And Now, for Something Completely Distracting…
A Monty Python-esque Game of Terribleness That Hacks a Bit of Fiasco
For 3-6 players (?)
You will need:
One set of dice per player, sizes 1D4 through 1D12.
A separate set of 2D6.
A Fiasco playset
Notecards and pencils
Each player rolls all five of their dice.
Assign the highest rolling die and lowest rolling die to your Name. Write it down on a notecard in front of you, and place the dice on top of it.
Assign the other three dice to a Need, Location, and Object. Write these down on notecards, place the dice on them, and set them in the middle of the table.
If you have multiple dice rolling lowest or highest, take the largest-sized die (whether in sides or in actual, physical size, it doesn’t matter).
Each player, from youngest to oldest, rolls D66 (a.k.a. 2D6 rolled as high and low), to randomly determine a Relationship between themselves and the player to their left. If you roll one that someone else already has, keep it anyway. Write the Relationship down on a notecard and set it between the two of you.
Goal of the Game
To have two D12s on their Name card, and keep it there for two full rounds.
Playing the Game
Each round starts with the youngest player, and each player will take turns framing scenes, trying to incorporate the Needs, Locations, and Objects found in the middle of the table, and involving any of the other players. Players not directly involved with the scene can play extras or make cameo appearances.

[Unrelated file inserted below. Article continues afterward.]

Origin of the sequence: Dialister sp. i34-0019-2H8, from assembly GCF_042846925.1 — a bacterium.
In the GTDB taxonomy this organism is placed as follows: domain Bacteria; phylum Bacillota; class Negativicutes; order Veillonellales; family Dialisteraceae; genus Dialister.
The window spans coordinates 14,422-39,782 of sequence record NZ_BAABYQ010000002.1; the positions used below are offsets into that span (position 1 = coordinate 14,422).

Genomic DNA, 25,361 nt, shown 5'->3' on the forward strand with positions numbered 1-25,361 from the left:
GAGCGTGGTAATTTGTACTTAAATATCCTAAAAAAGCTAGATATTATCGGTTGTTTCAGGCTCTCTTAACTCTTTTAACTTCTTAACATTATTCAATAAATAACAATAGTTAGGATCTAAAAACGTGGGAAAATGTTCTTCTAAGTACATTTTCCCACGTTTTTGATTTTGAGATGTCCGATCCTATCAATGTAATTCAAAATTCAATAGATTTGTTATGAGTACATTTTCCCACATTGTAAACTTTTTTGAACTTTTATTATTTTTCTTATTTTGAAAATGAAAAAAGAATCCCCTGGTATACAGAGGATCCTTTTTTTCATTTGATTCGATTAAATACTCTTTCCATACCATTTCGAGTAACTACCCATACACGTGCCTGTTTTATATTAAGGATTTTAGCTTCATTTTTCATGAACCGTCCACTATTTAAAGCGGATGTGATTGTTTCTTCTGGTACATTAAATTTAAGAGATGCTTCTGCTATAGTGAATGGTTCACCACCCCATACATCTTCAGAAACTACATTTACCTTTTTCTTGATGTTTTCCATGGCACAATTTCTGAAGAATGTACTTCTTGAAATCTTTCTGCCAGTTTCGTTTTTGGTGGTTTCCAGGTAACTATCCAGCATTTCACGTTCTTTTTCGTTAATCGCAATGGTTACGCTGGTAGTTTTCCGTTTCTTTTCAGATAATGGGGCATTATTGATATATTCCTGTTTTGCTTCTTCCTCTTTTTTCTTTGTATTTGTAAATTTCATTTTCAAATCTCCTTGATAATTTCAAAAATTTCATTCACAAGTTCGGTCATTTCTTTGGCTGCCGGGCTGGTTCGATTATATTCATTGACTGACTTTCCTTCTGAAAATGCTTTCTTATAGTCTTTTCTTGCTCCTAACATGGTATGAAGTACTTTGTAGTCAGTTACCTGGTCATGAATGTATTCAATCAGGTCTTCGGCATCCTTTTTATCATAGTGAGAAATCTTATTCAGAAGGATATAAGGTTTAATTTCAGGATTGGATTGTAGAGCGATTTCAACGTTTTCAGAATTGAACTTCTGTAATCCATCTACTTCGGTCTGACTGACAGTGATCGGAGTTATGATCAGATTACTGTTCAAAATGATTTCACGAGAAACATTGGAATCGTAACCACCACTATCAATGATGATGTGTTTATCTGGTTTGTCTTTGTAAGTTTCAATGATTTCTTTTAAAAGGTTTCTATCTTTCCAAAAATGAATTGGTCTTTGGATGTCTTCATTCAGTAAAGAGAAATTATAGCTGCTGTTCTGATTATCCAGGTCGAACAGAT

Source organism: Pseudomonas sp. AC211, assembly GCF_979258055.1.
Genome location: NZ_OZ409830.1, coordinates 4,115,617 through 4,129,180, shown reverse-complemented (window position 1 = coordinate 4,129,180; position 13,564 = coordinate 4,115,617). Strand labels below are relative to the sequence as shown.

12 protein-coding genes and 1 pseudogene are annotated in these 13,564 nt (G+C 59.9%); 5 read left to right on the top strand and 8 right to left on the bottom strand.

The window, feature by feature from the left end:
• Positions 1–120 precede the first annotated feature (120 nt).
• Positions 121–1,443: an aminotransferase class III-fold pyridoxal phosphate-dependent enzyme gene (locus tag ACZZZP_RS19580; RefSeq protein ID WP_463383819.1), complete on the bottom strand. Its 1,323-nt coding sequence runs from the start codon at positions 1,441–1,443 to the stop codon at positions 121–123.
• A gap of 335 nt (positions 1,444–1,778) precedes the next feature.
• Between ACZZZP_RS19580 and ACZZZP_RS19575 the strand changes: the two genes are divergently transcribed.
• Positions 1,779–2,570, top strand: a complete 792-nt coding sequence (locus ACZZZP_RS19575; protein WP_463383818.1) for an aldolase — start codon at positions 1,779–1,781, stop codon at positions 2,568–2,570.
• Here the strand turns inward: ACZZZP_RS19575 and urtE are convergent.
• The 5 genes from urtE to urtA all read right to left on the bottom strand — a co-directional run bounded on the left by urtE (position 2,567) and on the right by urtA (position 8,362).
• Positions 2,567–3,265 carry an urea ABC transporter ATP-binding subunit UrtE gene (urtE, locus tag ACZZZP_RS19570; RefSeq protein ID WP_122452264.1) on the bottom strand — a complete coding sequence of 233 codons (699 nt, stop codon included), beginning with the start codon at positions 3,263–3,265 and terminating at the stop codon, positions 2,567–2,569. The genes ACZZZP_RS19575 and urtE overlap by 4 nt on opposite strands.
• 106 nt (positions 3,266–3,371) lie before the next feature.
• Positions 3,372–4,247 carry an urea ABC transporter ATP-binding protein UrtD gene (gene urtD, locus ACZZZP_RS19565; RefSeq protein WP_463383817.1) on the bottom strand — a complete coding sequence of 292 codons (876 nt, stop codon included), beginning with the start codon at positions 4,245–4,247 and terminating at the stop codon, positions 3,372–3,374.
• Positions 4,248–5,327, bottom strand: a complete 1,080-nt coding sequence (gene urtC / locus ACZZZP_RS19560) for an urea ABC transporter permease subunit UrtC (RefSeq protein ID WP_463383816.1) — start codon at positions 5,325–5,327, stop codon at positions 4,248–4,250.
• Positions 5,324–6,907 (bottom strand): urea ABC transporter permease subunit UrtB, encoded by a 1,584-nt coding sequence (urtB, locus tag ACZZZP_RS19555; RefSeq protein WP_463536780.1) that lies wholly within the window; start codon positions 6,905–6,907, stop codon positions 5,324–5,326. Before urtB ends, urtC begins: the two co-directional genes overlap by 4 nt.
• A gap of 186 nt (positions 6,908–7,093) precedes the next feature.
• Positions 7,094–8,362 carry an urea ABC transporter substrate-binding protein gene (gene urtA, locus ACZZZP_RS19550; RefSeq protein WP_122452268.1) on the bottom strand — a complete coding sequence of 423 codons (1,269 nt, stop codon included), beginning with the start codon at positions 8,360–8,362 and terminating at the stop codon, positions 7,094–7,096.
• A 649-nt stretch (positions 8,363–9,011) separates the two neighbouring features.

By incorporating one of the elements on the table, the player needs to weave it into the scene, making it a central part of his narration. Once he’s done with the scene, he rolls the element’s die, and one of his Name dice. If his Name die rolls higher, he can switch the two dice.
Of course, the other players may not be too keen on that, and can, during the course of the narration, describe how their characters, or some side characters or extras, will try to get in his way. If they are playing a character with a direct Relationship with the player, they can roll any of their Name dice against any of the player’s Name dice. If there is no direct relationship, or if they are playing a side character, they must use their smallest die. If the main player wins, they can switch any die with the other. If the opposing player wins, they only switch the dice that were rolled.
Some players are crazy and want to help other players. Whether helping to oppose someone, or helping to capture an element’s die, both players roll their dice together, and only count the highest result. The helper, however, will not be in danger of losing his die.